Received March 20, 2000; revision received Dec. 27, 2000; accepted Jan. 24, 2001. From the Department of Psychiatry, Georgetown University School of Medicine; and the Department of Psychiatry, University of Melbourne, Melbourne, Australia. Address reprint requests to Dr. Green, Department of Psychiatry, Georgetown University School of Medicine, 3850 Reservoir Rd., N.W., Washington, DC 20007; greenm1@gusun.georgetown.edu (e-mail).

 
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References

Daniels N: Why saying no to patients in the United States is so hard. N Engl J Med 1986; 314:1380-  1383
 
Green SA: The ethics of managed mental health care, in Psychiatric Ethics, 3rd ed. Edited by Bloch S, Chodoff P, Green SA. Oxford, UK, Oxford University Press, 1999, pp 408-410
 
Menzel PT: Some ethical costs of rationing. Law Med Health Care 1992; 20(1-2):57-66
 
Fullwinder R: Professional codes and moral understanding, in Codes of Ethics and the Professions. Edited by Coady M, Bloch S. Melbourne, Melbourne University Press, 1996, pp 72-87
 
Morreim E: Cost containment: challenging fidelity and justice. Hastings Cent Rep  1988; 18:20-25
 
Ancient Medicine: Selected Papers of Ludwig Edelstein. Edited by Temkin O, Temkin C. Baltimore, Johns Hopkins University Press, 1967
 
Beauchamp T, Childress J: Principles of Biomedical Ethics, 4th ed. New York, Oxford University Press, 1994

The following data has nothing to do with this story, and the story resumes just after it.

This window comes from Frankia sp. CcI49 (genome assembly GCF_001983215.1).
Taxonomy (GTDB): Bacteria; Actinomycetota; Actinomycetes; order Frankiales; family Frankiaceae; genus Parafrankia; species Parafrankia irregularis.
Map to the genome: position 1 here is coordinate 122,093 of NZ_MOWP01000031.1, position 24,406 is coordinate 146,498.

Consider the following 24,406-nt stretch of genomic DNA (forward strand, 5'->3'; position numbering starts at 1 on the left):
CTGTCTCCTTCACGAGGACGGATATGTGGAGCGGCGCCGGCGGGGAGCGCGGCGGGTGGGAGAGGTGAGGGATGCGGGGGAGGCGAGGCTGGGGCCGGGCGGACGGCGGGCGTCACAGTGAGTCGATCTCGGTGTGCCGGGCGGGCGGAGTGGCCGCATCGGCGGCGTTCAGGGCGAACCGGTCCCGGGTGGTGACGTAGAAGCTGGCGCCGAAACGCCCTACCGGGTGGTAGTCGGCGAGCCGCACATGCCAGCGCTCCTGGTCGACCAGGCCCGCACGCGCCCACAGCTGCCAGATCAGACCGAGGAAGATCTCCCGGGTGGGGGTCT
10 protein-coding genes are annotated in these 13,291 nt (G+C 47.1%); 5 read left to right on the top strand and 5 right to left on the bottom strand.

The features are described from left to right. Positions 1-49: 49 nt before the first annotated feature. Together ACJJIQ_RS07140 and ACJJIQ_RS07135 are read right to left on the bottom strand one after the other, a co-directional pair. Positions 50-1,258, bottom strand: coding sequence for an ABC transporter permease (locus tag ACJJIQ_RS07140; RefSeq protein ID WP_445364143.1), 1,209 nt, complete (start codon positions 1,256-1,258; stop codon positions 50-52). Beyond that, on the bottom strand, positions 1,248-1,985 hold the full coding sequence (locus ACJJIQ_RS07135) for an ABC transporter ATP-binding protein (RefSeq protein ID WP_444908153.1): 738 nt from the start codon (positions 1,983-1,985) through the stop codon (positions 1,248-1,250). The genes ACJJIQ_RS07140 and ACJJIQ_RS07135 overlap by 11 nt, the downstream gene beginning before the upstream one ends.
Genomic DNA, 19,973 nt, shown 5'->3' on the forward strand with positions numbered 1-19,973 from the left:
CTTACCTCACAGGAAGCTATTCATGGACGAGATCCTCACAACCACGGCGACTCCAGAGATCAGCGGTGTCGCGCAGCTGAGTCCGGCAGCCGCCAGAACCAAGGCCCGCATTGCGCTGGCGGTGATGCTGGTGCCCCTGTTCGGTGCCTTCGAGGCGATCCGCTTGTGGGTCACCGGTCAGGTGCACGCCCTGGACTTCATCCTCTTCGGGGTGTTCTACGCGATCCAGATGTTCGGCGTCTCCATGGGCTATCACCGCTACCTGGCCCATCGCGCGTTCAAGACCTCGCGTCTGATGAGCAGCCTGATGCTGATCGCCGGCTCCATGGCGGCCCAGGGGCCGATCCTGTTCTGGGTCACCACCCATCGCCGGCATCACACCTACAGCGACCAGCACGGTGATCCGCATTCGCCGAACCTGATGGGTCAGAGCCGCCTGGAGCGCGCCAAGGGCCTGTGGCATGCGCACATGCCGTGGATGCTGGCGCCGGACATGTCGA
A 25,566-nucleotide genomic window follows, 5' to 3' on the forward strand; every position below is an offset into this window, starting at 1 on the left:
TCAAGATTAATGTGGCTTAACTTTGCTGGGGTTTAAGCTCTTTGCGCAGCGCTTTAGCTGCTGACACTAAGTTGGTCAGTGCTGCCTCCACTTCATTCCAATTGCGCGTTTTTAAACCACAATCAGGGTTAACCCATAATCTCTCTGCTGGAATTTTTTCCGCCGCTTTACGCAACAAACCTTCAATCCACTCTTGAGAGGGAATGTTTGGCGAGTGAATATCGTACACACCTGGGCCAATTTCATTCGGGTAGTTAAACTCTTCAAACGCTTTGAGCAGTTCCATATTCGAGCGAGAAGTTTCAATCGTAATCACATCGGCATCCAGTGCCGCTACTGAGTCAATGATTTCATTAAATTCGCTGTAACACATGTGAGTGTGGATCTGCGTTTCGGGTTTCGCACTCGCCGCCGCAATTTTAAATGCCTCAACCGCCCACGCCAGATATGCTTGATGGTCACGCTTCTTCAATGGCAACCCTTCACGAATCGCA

American Medical Association Council on Ethical and Judicial Affairs: Ethical issues in managed care. JAMA  1995; 273:330-335
[PubMed]
[CrossRef]
 
Hillman AL, Pauly MV, Kerstein JJ: How do financial incentives affect physicians’ clinical decisions and the financial performance of health maintenance organizations? N Engl J Med  1989; 321:86-92
[PubMed]
[CrossRef]
 
Insufficient patient care. Wall Street Journal, Oct 3, 1994, p A1
 
Schleiffer S: Introduction, in Consequentialism and Its Critics. Edited by Schleiffer S. Oxford, UK, Oxford University Press, 1988, pp 1-13
 
Eddy D: Principles for making difficult decisions in difficult times. JAMA 1994; 271:1792-  1797
 
Eddy D: Cost-effectiveness analysis: will it be accepted? JAMA  1992; 268:132-136
[PubMed]
[CrossRef]
 
Eddy D: Cost-effectiveness analysis: a conversation with my father. JAMA 1992; 267:1669-  1675
 
Harris J: QALYfying the value of life. J Med Ethics  1987; 13:117-123